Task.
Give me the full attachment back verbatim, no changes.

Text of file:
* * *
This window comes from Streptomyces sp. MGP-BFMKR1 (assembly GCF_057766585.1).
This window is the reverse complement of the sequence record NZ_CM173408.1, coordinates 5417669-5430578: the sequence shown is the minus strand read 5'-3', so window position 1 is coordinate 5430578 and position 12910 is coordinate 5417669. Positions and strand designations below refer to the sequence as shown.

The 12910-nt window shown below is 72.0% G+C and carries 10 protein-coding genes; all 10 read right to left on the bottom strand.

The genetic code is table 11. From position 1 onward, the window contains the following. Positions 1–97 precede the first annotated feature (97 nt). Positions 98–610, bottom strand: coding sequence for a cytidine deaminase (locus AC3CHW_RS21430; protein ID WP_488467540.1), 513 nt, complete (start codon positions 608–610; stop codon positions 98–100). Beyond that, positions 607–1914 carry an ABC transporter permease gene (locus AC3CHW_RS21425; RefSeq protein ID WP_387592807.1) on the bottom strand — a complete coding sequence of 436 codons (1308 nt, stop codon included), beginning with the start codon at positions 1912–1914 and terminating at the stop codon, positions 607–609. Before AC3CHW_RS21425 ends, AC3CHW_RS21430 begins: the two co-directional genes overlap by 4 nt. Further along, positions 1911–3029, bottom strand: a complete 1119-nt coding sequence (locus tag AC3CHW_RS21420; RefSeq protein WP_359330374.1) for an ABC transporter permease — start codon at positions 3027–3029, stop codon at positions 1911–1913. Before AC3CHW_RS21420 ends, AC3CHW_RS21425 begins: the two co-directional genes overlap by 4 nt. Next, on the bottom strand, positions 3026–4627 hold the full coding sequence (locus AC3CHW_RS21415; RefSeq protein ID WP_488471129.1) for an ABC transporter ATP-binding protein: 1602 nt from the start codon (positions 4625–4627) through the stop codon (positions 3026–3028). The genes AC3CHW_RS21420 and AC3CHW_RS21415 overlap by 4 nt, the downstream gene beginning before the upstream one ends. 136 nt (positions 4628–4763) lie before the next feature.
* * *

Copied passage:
This window comes from Streptomyces sp. MGP-BFMKR1 (assembly GCF_057766585.1).
This window is the reverse complement of the sequence record NZ_CM173408.1, coordinates 5417669-5430578: the sequence shown is the minus strand read 5'-3', so window position 1 is coordinate 5430578 and position 12910 is coordinate 5417669. Positions and strand designations below refer to the sequence as shown.

The 12910-nt window shown below is 72.0% G+C and carries 10 protein-coding genes; all 10 read right to left on the bottom strand.

The genetic code is table 11. From position 1 onward, the window contains the following. Positions 1–97 precede the first annotated feature (97 nt). Positions 98–610, bottom strand: coding sequence for a cytidine deaminase (locus AC3CHW_RS21430; protein ID WP_488467540.1), 513 nt, complete (start codon positions 608–610; stop codon positions 98–100). Beyond that, positions 607–1914 carry an ABC transporter permease gene (locus AC3CHW_RS21425; RefSeq protein ID WP_387592807.1) on the bottom strand — a complete coding sequence of 436 codons (1308 nt, stop codon included), beginning with the start codon at positions 1912–1914 and terminating at the stop codon, positions 607–609. Before AC3CHW_RS21425 ends, AC3CHW_RS21430 begins: the two co-directional genes overlap by 4 nt. Further along, positions 1911–3029, bottom strand: a complete 1119-nt coding sequence (locus tag AC3CHW_RS21420; RefSeq protein WP_359330374.1) for an ABC transporter permease — start codon at positions 3027–3029, stop codon at positions 1911–1913. Before AC3CHW_RS21420 ends, AC3CHW_RS21425 begins: the two co-directional genes overlap by 4 nt. Next, on the bottom strand, positions 3026–4627 hold the full coding sequence (locus AC3CHW_RS21415; RefSeq protein ID WP_488471129.1) for an ABC transporter ATP-binding protein: 1602 nt from the start codon (positions 4625–4627) through the stop codon (positions 3026–3028). The genes AC3CHW_RS21420 and AC3CHW_RS21415 overlap by 4 nt, the downstream gene beginning before the upstream one ends. 136 nt (positions 4628–4763) lie before the next feature.